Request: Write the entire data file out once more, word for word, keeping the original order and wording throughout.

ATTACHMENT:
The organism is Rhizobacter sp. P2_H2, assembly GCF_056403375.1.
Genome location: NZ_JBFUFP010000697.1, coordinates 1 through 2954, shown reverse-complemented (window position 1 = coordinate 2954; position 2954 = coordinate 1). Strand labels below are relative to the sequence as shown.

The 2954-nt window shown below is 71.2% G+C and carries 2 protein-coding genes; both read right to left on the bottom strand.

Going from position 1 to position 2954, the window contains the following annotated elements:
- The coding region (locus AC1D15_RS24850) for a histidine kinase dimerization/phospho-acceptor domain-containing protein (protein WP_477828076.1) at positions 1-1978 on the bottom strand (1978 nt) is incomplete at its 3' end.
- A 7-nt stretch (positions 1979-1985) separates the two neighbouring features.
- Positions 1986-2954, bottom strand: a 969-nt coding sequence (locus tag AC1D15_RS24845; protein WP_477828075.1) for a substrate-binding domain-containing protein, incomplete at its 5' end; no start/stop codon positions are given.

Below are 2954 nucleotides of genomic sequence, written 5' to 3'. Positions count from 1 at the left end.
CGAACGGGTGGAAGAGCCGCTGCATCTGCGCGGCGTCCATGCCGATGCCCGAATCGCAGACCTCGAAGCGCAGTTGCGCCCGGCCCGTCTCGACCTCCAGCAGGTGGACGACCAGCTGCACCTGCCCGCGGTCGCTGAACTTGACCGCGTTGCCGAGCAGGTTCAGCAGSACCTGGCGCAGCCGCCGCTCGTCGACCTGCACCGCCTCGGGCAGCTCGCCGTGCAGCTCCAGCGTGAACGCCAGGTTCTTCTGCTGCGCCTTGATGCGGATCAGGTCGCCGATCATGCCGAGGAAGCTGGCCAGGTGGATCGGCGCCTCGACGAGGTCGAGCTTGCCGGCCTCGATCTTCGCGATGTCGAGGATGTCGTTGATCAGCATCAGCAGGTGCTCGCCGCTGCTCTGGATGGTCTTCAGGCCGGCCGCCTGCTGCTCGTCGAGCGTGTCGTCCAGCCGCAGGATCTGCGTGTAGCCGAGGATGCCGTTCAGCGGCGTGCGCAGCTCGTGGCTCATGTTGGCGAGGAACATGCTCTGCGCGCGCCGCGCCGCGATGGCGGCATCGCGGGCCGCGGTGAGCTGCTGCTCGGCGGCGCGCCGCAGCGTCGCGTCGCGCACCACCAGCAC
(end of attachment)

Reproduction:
The organism is Rhizobacter sp. P2_H2, assembly GCF_056403375.1.
Genome location: NZ_JBFUFP010000697.1, coordinates 1 through 2954, shown reverse-complemented (window position 1 = coordinate 2954; position 2954 = coordinate 1). Strand labels below are relative to the sequence as shown.

The 2954-nt window shown below is 71.2% G+C and carries 2 protein-coding genes; both read right to left on the bottom strand.

Going from position 1 to position 2954, the window contains the following annotated elements:
- The coding region (locus AC1D15_RS24850) for a histidine kinase dimerization/phospho-acceptor domain-containing protein (protein WP_477828076.1) at positions 1-1978 on the bottom strand (1978 nt) is incomplete at its 3' end.
- A 7-nt stretch (positions 1979-1985) separates the two neighbouring features.
- Positions 1986-2954, bottom strand: a 969-nt coding sequence (locus tag AC1D15_RS24845; protein WP_477828075.1) for a substrate-binding domain-containing protein, incomplete at its 5' end; no start/stop codon positions are given.

Below are 2954 nucleotides of genomic sequence, written 5' to 3'. Positions count from 1 at the left end.
CGAACGGGTGGAAGAGCCGCTGCATCTGCGCGGCGTCCATGCCGATGCCCGAATCGCAGACCTCGAAGCGCAGTTGCGCCCGGCCCGTCTCGACCTCCAGCAGGTGGACGACCAGCTGCACCTGCCCGCGGTCGCTGAACTTGACCGCGTTGCCGAGCAGGTTCAGCAGSACCTGGCGCAGCCGCCGCTCGTCGACCTGCACCGCCTCGGGCAGCTCGCCGTGCAGCTCCAGCGTGAACGCCAGGTTCTTCTGCTGCGCCTTGATGCGGATCAGGTCGCCGATCATGCCGAGGAAGCTGGCCAGGTGGATCGGCGCCTCGACGAGGTCGAGCTTGCCGGCCTCGATCTTCGCGATGTCGAGGATGTCGTTGATCAGCATCAGCAGGTGCTCGCCGCTGCTCTGGATGGTCTTCAGGCCGGCCGCCTGCTGCTCGTCGAGCGTGTCGTCCAGCCGCAGGATCTGCGTGTAGCCGAGGATGCCGTTCAGCGGCGTGCGCAGCTCGTGGCTCATGTTGGCGAGGAACATGCTCTGCGCGCGCCGCGCCGCGATGGCGGCATCGCGGGCCGCGGTGAGCTGCTGCTCGGCGGCGCGCCGCAGCGTCGCGTCGCGCACCACCAGCAC